With this week bringing a flood of “back to school” images of others’ small children across social media, I thought my single friends might appreciate a callback to this post from 2017.

Brandon J. Adams

Let’s talk about envy a little more.

smokeIt doesn’t play nice. You’re grinding along and suddenly someone appears on the phone or television with a bigger house, relishing a career they were born for, holding someone’s hand or pushing a stroller. Boom. Envy sweeps over you like a tidal wave. Whoosh. The tabloids and self-help mags shout from the supermarket rack about everything that you’re not. Pow. You hear a story in church about how someone else has finally reached the end of a debilitating trial. Crunch.

You sigh even as you celebrate, wondering why God hasn’t delivered you. The life you have seems to darken and pale.

If envy isn’t a deluge, it’s a leak that gradually covers the floor and wreaks havoc with your soul’s drywall. Let your guard down and your day is shot. It’s a menace within the chest, forceful and unsympathetic.

How do we typically answer?

We sigh, turn to cutesy memes, count our…

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Is God Opposed to Your Dreams?

Brandon J. Adams

soldierAs I was wrapping up Air Force basic training (never have seven weeks passed so swiftly and so slowly), one of the final bureaucratic details was the chance to tell the Air Force our preference of first posting, for them to promptly ignore.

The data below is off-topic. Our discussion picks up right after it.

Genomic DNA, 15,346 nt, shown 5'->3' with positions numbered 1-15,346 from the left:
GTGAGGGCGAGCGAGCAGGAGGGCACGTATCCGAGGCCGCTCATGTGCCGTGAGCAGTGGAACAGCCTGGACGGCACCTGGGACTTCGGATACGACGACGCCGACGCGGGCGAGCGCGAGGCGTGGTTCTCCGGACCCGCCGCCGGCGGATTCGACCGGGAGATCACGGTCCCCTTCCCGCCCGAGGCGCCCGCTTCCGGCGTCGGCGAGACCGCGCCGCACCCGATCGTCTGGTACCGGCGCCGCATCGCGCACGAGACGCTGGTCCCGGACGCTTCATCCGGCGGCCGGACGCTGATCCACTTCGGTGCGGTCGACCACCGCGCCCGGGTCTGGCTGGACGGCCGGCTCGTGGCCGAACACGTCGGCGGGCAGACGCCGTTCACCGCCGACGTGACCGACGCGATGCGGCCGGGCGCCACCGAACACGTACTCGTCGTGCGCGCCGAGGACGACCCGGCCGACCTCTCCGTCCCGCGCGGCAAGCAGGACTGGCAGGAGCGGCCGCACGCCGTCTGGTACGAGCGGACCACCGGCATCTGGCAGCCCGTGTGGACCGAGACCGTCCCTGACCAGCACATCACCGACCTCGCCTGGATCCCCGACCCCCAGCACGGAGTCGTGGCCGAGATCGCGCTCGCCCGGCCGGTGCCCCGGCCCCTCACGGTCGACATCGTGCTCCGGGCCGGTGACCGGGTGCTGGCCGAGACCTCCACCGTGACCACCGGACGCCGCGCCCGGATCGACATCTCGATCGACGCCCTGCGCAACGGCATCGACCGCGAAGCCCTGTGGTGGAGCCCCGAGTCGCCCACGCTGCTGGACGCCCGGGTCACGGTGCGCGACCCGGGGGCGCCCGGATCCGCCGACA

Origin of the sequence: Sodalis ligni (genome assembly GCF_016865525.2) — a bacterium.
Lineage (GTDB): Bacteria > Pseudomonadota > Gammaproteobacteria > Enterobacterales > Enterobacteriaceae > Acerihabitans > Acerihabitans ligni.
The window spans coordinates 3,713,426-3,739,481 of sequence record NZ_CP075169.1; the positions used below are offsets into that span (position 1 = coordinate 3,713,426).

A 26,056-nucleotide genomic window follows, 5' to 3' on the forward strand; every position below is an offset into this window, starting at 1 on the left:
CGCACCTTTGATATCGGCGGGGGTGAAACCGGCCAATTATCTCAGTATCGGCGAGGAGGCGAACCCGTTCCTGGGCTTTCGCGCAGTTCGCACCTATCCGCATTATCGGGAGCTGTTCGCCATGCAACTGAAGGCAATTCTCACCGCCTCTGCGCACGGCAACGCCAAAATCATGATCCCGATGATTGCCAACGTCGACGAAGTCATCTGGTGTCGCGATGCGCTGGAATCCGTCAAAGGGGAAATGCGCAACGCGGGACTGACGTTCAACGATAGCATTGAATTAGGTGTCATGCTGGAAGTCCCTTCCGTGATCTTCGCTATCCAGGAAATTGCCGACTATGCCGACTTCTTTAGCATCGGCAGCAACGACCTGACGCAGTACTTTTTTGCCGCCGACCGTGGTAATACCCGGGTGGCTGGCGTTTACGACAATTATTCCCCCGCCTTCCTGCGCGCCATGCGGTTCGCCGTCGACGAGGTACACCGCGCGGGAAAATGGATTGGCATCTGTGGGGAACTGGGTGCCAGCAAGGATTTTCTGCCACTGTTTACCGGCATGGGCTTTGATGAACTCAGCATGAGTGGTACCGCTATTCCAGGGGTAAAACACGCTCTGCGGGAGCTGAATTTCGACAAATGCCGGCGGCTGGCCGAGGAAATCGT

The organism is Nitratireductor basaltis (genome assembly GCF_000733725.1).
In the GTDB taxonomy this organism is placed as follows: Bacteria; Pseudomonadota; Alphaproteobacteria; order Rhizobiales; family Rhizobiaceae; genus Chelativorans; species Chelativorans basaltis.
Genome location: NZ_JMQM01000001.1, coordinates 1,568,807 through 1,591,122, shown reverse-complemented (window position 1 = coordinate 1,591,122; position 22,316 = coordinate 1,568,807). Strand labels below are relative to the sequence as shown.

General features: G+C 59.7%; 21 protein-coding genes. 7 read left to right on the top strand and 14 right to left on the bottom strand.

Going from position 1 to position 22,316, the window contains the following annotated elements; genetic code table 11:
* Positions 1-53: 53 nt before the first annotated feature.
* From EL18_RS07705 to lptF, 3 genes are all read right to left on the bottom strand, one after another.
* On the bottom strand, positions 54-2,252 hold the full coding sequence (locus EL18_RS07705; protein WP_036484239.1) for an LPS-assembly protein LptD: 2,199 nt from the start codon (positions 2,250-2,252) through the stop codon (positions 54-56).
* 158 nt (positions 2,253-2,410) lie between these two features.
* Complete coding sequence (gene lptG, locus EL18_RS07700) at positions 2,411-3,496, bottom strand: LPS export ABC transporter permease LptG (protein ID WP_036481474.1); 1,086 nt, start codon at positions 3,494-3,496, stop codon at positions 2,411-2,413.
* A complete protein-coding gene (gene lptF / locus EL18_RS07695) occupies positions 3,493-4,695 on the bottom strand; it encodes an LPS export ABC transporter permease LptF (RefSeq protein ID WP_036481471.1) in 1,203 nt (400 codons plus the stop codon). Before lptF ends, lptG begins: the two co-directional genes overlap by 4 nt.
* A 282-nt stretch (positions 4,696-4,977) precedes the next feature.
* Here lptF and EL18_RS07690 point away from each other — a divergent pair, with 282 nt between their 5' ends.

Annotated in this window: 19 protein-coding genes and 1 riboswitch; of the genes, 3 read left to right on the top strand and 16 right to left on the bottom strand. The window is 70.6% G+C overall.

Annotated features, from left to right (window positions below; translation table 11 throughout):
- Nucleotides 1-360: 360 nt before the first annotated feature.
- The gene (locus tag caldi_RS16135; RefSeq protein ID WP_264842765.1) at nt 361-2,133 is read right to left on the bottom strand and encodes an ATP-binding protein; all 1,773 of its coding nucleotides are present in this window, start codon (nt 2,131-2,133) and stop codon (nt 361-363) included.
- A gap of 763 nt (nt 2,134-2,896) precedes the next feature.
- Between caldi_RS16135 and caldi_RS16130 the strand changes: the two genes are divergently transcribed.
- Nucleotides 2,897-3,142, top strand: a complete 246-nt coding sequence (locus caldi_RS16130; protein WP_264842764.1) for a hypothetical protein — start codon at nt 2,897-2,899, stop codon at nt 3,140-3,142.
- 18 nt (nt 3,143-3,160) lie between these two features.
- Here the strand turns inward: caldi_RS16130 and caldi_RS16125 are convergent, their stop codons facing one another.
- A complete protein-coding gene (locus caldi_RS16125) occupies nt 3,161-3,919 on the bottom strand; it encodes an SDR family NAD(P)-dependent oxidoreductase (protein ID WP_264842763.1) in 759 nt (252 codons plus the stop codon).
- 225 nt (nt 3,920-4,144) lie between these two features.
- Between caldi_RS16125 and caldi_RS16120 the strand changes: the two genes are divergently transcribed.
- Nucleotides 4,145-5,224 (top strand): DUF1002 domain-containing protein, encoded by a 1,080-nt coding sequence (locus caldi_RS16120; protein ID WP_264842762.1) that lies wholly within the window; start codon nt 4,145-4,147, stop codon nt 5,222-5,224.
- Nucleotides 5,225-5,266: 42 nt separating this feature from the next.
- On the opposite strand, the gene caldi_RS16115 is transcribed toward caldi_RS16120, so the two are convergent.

We were given a “dream sheet” on which to list eight desired destinations. We could select a base, state, region, or country.

Some of us got an insider tip: wait until tech school to file your sheet. For whatever reason, sheets filed there tended to be actually seen by someone, whereas those filed at basic vanished into the same black hole that has probably consumed all my socks.

So I waited until tech school, filed my sheet, and waited with bated breath for my posting. The sergeant announced them weekly from the podium outside the dorms, usually triggering jeers of fake sympathy for anyone getting “Why Not

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When You Can’t See Behind the Door

Letting go feels like a surrender of strength, but it actually requires strength.

Brandon J. Adams

doorMy Bible this weekend has been opened to Psalms 127-132 page, and 131 caught my eye, standing out by being shorter than its surrounders:

Lord, my heart is not proud;
my eyes are not haughty.
I do not get involved with things
too great or too difficult for me.

Instead, I have calmed and quieted myself
like a little weaned child with its mother;
I am like a little child.

Israel, put your hope in the Lord
both now and forever. (Psalm 131:1-3 HCSB)

It seems as if the Psalmist is refusing to let his eyes get above his pay grade. As if there are matters beyond his rightful contemplation, things he just can’t grasp – and as if there is a holiness in refusing to try.

There is.

Only those who trust God, who trust his machinations behind the “curtain” of reality as it were, who trust him to keep…